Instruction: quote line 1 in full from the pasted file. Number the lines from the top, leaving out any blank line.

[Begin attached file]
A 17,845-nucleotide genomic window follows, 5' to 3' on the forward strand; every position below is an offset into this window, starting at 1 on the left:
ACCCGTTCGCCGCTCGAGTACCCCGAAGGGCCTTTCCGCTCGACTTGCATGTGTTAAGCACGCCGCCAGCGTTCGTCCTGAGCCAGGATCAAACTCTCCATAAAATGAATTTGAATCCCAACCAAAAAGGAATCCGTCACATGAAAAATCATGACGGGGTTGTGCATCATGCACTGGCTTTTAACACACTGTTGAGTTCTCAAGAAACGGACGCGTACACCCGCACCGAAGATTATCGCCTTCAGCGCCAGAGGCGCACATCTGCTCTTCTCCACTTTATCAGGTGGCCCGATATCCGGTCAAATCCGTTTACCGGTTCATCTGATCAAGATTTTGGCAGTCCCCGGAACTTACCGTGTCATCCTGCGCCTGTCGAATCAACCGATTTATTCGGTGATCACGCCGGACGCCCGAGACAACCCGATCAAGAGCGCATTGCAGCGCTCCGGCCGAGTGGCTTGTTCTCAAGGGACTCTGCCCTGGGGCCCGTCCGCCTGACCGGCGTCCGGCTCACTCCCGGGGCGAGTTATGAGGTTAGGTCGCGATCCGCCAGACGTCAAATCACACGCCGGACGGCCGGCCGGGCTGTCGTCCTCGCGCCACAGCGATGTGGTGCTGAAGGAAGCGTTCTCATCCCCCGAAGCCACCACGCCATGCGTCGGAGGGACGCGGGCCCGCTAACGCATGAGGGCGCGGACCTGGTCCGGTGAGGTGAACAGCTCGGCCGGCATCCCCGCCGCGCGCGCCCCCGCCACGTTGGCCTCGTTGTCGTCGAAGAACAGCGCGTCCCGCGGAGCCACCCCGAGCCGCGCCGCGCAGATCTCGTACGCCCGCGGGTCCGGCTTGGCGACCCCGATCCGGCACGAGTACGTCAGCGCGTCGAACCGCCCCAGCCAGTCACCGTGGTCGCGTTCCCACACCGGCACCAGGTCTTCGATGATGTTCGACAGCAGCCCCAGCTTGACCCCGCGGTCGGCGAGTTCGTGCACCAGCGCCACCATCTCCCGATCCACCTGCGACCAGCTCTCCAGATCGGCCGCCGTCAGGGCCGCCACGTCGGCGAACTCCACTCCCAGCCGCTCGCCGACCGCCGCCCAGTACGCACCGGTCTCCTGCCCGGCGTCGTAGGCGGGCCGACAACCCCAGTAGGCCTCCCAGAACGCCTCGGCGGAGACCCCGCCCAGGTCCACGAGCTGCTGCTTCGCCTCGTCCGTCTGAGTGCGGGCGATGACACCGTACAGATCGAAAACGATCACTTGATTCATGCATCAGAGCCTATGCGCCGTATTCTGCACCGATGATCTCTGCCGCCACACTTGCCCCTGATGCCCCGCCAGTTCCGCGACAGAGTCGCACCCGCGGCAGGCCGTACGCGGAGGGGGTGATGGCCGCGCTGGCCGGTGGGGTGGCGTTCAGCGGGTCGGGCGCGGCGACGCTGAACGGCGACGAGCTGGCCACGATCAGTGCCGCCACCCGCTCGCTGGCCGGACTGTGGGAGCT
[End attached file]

A 17,845-nucleotide genomic window follows, 5' to 3' on the forward strand; every position below is an offset into this window, starting at 1 on the left: